Mark Lanegan finds his place among legends on 'Imitations'
By NICK TAVARES
STATIC and FEEDBACK Editor
I’ve thought about Elvis a lot lately. Not necessarily the rise to fame and the imitators and the lip curl and all the other tropes and cliches that accompany any sort of mental picture that the name “Elvis Presley” immediately paints, but Elvis, the music, the singer.
Zeroing in on his post-Comeback Special era, the period in the late 1960s and early ’70s after he found his voice again and before drugs and excess swallowed him whole, I like to think about Elvis at work in the studio. This was a period where he sang everything he wanted to sing. If he was excited about a song, or if he heard something in a songwriter, he brought that tune to the studio, and with some seasoned pros, he knocked them out in bunches, leaving the album to be assembled by producers later on. As long as the songs came out, that was his primary concern. It’s also how Frank Sinatra worked when he was at his best. It’s how the best voices worked back then.
All those thoughts came back to me as I listened to Imitations, the latest by Mark Lanegan and his second full album of covers. As with 1999’s I’ll Take Care of You, Lanegan leans classic, reaching back not just 30 years but to an era of post-World War II standards, lending his smokey call to some of the more famous bits in the American songbook along with the idiosyncratic.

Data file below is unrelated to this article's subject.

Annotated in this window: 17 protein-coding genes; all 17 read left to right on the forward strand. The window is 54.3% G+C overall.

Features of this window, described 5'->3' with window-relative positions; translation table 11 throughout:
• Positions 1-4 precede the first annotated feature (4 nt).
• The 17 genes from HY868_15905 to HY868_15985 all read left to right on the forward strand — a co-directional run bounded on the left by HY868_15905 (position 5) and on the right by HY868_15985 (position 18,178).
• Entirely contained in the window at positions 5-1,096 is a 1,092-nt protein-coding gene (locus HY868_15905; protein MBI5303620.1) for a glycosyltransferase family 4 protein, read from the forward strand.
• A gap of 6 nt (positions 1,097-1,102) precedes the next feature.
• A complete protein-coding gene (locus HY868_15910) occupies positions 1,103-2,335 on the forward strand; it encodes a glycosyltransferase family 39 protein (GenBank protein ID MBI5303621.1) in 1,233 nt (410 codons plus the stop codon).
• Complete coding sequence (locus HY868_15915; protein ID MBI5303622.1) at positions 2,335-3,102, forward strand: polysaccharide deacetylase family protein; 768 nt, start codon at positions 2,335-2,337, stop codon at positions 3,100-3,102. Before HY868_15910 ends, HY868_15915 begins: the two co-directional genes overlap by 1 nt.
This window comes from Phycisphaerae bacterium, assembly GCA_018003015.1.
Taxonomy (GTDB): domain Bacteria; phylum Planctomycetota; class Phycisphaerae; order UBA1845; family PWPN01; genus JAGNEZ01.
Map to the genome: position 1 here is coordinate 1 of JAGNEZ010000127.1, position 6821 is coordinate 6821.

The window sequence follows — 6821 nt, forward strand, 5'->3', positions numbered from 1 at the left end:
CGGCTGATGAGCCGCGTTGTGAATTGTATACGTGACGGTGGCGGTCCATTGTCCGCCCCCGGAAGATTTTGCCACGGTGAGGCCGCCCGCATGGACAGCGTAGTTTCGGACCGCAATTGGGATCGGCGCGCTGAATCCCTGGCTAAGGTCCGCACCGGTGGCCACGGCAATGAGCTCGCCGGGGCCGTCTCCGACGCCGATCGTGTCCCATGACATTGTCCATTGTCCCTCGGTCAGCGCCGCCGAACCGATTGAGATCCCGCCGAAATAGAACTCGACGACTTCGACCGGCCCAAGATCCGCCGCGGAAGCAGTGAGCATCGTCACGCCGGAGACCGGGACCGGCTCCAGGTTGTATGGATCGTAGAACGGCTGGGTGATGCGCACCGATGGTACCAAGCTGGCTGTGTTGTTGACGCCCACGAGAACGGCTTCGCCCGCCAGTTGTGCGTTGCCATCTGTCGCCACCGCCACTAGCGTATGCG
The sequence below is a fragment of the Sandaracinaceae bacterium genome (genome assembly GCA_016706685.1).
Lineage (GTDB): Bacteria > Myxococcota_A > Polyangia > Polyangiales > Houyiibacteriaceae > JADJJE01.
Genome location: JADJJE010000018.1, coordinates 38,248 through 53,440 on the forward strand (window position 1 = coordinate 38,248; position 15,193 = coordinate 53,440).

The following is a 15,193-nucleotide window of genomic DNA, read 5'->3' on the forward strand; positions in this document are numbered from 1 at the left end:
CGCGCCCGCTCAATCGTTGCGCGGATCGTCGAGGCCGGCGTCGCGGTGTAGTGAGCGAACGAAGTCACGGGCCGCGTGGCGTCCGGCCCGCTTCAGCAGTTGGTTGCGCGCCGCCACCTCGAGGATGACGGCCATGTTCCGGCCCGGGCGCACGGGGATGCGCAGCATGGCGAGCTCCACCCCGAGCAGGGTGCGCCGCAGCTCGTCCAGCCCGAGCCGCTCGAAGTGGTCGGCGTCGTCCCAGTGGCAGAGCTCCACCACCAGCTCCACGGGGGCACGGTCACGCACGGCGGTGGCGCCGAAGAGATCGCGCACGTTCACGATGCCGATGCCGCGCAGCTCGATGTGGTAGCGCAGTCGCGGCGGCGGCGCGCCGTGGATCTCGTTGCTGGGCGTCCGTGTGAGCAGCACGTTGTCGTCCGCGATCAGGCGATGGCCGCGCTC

His version of the Memphis studio veterans is a little different, of course. For much of the record, old Screaming Trees bandmate Barrett Martin joins in on drums, Duff McKagen is on bass for a few songs and he’s joined on guitars by Mike Johnson and Jeff Fielder. Some songs, like John Cale’s “I’m Not the Loving Kind” get a full-blown arrangement treatment, with strings, piano and backing vocals creating a bed that would’ve felt right in time in the Tin Pan Alley era. Others, like his version of “Mack the Knife,” are stripped down to just his voice and an acoustic guitar, putting his upbeat vocal delivery in stark contrast to its surroundings.
Where, 40 years ago, this album would’ve been put together with an eye for hits, today it’s simply an exercise in art for Lanegan, and with that comes the freedom to sing anything he wants, how he wants to do it. How else to explain how he can commit to French artist Gérard Manset’s “Elégie Funèbre,” with all the soul and vigor of a man who had been singing in this language for years? He heard a tune, and he wanted to bring his voice to it.
And in that regard, he saves his biggest punch for last, taking a song Sinatra made famous, “Autumn Leaves,” keeping all of the power that the Chairman brought to one of his most famous songs and fearlessly breathing new life into it with his unmistakable baritone. Lanegan has long had unmatched strength in his voice, but hearing how confidently and proudly he sings this song was nearly shocking. It was beautiful.
This is a song that Edith Piaf and Nat King Cole made their own as well, and now here’s Lanegan, putting his own stamp on the tune. The ability to take one of the more recognizable songs of the 20th century, turn it on its head and maintain its spirit is a feat that few could pull off. It’s not something that happens much anymore. But here he is, singing old songs and adding them to his cannon.
I love the idea of Lanegan working within the same realm as Elvis and Sinatra, yet miles away from that edge of the musical universe and operating under an entirely different set of rules and expectations, singing songs that make him excited and bringing everything he has in the studio. It’s how it used to be done, and on Imitations, it’s how it’s being done again.
E-mail Nick Tavares at firstname.lastname@example.org